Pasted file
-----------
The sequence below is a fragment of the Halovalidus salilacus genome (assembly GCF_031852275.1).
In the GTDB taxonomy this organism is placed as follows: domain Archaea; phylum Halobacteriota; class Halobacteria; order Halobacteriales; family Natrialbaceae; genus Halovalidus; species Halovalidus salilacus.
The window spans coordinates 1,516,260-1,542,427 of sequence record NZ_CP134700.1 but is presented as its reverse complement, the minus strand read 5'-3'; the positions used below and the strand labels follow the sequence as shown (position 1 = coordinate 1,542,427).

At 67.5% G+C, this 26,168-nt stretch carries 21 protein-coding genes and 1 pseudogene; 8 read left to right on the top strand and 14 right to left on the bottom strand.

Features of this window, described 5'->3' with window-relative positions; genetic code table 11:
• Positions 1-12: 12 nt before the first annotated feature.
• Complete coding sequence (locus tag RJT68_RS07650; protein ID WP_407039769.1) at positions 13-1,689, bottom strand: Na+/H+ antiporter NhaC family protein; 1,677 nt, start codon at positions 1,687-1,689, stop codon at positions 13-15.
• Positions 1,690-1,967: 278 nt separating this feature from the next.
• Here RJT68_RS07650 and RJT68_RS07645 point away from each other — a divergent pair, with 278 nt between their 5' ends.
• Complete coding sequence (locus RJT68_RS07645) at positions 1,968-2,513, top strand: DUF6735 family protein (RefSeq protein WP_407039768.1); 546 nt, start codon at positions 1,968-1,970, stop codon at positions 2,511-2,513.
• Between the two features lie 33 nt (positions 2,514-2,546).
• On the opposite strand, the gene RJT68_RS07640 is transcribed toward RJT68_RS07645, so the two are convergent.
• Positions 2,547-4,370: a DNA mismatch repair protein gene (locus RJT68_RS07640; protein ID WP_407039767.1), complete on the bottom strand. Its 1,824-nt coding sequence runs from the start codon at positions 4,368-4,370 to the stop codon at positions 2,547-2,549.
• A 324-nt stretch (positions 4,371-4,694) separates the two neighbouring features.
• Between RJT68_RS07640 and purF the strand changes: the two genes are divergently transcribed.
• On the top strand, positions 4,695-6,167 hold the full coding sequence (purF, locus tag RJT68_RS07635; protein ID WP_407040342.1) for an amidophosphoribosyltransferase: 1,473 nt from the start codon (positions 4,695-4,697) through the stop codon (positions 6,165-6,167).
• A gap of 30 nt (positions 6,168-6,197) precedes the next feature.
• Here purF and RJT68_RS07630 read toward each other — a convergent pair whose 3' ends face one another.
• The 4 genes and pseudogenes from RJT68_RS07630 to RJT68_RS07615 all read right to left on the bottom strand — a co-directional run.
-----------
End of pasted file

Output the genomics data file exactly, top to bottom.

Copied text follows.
The sequence below is a fragment of the Halovalidus salilacus genome (assembly GCF_031852275.1).
In the GTDB taxonomy this organism is placed as follows: domain Archaea; phylum Halobacteriota; class Halobacteria; order Halobacteriales; family Natrialbaceae; genus Halovalidus; species Halovalidus salilacus.
The window spans coordinates 1,516,260-1,542,427 of sequence record NZ_CP134700.1 but is presented as its reverse complement, the minus strand read 5'-3'; the positions used below and the strand labels follow the sequence as shown (position 1 = coordinate 1,542,427).

At 67.5% G+C, this 26,168-nt stretch carries 21 protein-coding genes and 1 pseudogene; 8 read left to right on the top strand and 14 right to left on the bottom strand.

Features of this window, described 5'->3' with window-relative positions; genetic code table 11:
• Positions 1-12: 12 nt before the first annotated feature.
• Complete coding sequence (locus tag RJT68_RS07650; protein ID WP_407039769.1) at positions 13-1,689, bottom strand: Na+/H+ antiporter NhaC family protein; 1,677 nt, start codon at positions 1,687-1,689, stop codon at positions 13-15.
• Positions 1,690-1,967: 278 nt separating this feature from the next.
• Here RJT68_RS07650 and RJT68_RS07645 point away from each other — a divergent pair, with 278 nt between their 5' ends.
• Complete coding sequence (locus RJT68_RS07645) at positions 1,968-2,513, top strand: DUF6735 family protein (RefSeq protein WP_407039768.1); 546 nt, start codon at positions 1,968-1,970, stop codon at positions 2,511-2,513.
• Between the two features lie 33 nt (positions 2,514-2,546).
• On the opposite strand, the gene RJT68_RS07640 is transcribed toward RJT68_RS07645, so the two are convergent.
• Positions 2,547-4,370: a DNA mismatch repair protein gene (locus RJT68_RS07640; protein ID WP_407039767.1), complete on the bottom strand. Its 1,824-nt coding sequence runs from the start codon at positions 4,368-4,370 to the stop codon at positions 2,547-2,549.
• A 324-nt stretch (positions 4,371-4,694) separates the two neighbouring features.
• Between RJT68_RS07640 and purF the strand changes: the two genes are divergently transcribed.
• On the top strand, positions 4,695-6,167 hold the full coding sequence (purF, locus tag RJT68_RS07635; protein ID WP_407040342.1) for an amidophosphoribosyltransferase: 1,473 nt from the start codon (positions 4,695-4,697) through the stop codon (positions 6,165-6,167).
• A gap of 30 nt (positions 6,168-6,197) precedes the next feature.
• Here purF and RJT68_RS07630 read toward each other — a convergent pair whose 3' ends face one another.
• The 4 genes and pseudogenes from RJT68_RS07630 to RJT68_RS07615 all read right to left on the bottom strand — a co-directional run.